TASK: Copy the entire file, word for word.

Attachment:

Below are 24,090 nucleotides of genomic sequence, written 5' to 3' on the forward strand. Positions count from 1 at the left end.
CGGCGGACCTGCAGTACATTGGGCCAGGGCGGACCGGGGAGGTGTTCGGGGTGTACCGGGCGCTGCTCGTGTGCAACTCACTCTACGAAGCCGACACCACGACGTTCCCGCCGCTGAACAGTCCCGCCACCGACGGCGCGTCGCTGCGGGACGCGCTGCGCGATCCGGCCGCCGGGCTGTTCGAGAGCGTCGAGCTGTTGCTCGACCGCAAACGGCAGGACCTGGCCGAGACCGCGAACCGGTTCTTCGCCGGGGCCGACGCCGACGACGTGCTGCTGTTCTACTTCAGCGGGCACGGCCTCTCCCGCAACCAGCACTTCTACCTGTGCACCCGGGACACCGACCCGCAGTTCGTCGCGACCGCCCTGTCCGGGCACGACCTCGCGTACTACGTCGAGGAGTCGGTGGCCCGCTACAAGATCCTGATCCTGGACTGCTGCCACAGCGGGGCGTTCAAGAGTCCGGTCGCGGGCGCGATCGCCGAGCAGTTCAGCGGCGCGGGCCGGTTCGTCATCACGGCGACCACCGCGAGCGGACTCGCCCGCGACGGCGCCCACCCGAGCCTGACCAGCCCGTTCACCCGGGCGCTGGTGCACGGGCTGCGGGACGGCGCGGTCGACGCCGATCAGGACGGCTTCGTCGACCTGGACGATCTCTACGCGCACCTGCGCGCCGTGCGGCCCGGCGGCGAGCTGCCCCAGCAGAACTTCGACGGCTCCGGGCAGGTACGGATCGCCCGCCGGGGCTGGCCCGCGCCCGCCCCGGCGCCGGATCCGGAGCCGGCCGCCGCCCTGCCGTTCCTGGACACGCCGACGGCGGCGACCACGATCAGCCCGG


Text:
Below are 24,090 nucleotides of genomic sequence, written 5' to 3' on the forward strand. Positions count from 1 at the left end.
CGGCGGACCTGCAGTACATTGGGCCAGGGCGGACCGGGGAGGTGTTCGGGGTGTACCGGGCGCTGCTCGTGTGCAACTCACTCTACGAAGCCGACACCACGACGTTCCCGCCGCTGAACAGTCCCGCCACCGACGGCGCGTCGCTGCGGGACGCGCTGCGCGATCCGGCCGCCGGGCTGTTCGAGAGCGTCGAGCTGTTGCTCGACCGCAAACGGCAGGACCTGGCCGAGACCGCGAACCGGTTCTTCGCCGGGGCCGACGCCGACGACGTGCTGCTGTTCTACTTCAGCGGGCACGGCCTCTCCCGCAACCAGCACTTCTACCTGTGCACCCGGGACACCGACCCGCAGTTCGTCGCGACCGCCCTGTCCGGGCACGACCTCGCGTACTACGTCGAGGAGTCGGTGGCCCGCTACAAGATCCTGATCCTGGACTGCTGCCACAGCGGGGCGTTCAAGAGTCCGGTCGCGGGCGCGATCGCCGAGCAGTTCAGCGGCGCGGGCCGGTTCGTCATCACGGCGACCACCGCGAGCGGACTCGCCCGCGACGGCGCCCACCCGAGCCTGACCAGCCCGTTCACCCGGGCGCTGGTGCACGGGCTGCGGGACGGCGCGGTCGACGCCGATCAGGACGGCTTCGTCGACCTGGACGATCTCTACGCGCACCTGCGCGCCGTGCGGCCCGGCGGCGAGCTGCCCCAGCAGAACTTCGACGGCTCCGGGCAGGTACGGATCGCCCGCCGGGGCTGGCCCGCGCCCGCCCCGGCGCCGGATCCGGAGCCGGCCGCCGCCCTGCCGTTCCTGGACACGCCGACGGCGGCGACCACGATCAGCCCGG